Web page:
Sunday, January 27, 2019

Endangered turtle species is putting a hold on discount superstore and strip mall development near a wetland

SI Live

 After more than a year of community opposition to a commercial development planned for a site next to a wetland area in Mariners Harbor, the biggest obstacle the developers now face may be in the form of a reptile.

It’s believed that the eastern mud turtle, which is on the New York State list of endangered species, may reside in the area behind United Cerebral Palsy at 2324 Forest Ave. -- where there are plans to build 226,000 square feet of commercial space, which would house a BJ’s Wholesale Club, a gas station, a supermarket and other retail, and would include 838 parking spaces.

After a database revealed historical evidence of the prior presence of the eastern mud turtle at the site, the Department of Environmental Conservation (DEC) has requested that the developer, Manhattan-based Josifa LLC, conduct a survey for the species.

“DEC requested the survey because the Natural Heritage Program database showed historical evidence of the prior presence of an endangered species, the eastern mud turtle, at the site, which still contains suitable habitat for the possible existence of the eastern mud turtle,” said Erica Ringewald, a spokeswoman for the DEC.

If the eastern mud turtle is found on-site, the project, which was originally on track to be completed in fall 2019, may experience additional delays.

While the City Council approved the plan in October 2017, conservationists have expressed various concerns, saying the project will result in the destruction of 18 acres of woodlands that play a pivotal role in maintaining the wetland ecosystem.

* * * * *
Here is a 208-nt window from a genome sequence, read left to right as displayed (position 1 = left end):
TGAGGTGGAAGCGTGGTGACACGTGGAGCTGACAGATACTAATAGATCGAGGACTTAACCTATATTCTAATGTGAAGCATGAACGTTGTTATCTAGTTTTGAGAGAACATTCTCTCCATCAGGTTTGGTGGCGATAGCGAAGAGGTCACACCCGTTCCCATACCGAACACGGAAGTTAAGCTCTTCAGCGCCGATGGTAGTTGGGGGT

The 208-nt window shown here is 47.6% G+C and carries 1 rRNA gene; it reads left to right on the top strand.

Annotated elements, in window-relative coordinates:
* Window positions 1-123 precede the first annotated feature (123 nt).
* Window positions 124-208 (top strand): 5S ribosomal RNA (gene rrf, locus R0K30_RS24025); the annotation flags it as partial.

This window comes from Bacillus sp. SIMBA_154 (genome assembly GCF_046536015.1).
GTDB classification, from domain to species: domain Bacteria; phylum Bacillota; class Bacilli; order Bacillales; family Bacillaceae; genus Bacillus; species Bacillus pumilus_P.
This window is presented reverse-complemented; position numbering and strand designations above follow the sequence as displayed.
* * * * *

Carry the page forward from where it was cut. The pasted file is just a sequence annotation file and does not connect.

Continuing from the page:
“During Hurricane Sandy, the community to the east of the wetland was not flooded," said Staten Island Coalition of Wetlands and Forests (SICWF) leader Gabriella Velardi-Ward. "But the mobile home park to the west of the wetland was flooded. Wetlands act like a sponge and absorb more water than most people can imagine. We were not flooded because of this wetland. If we lose it, we will be vulnerable to the high tide flooding, storm surge flooding and torrential rain flooding of climate change.”


Anonymous said...

With so many stores seen shuttered, why do we need another shopping mall?

Anonymous said...

Yep, what SI needs is a BJ's
so beautiful.

Anonymous said...

The turtle eggs don't hatch because plants grow roots into the eggs. If anything, they would be likelier to hatch on asphalt

TommyR said...

There's no SI Crap analogue to cover this? That's fine, it's good to remember we are all one City (now)...even though I often wonder whether Queens should've been left alone to sort its own affairs (but who knows if that would be better or worse).

We are losing species and natural semi-wildernesses so frequently we've become numb to it. Good on whomever is fighting for the turtles. Even if you don't care about plants or animals beyond their direct benefit to you, supporting these causes indirectly maintains the livability of the City - more green space means a higher quality of life for residents. Bulldoze it all, concrete it up - not good for new residents, existing residents, or anyone else but greedy developers and corporate capitalists - the fat ones up top. We have more than enough space already that can be built up...I doubt local residents are clamoring for another strip mall of big-box retailers.

Anonymous said...

The same people that worry about the turtles are ok with aborting babies to the due date, and killing them later if they survive the abortion. Truly a sick and twisted culture.

JQ LLC said...

I expect local news to cover this.

SI advance is actually a good newssite.

Lolabelle said...

Thank you for covering this.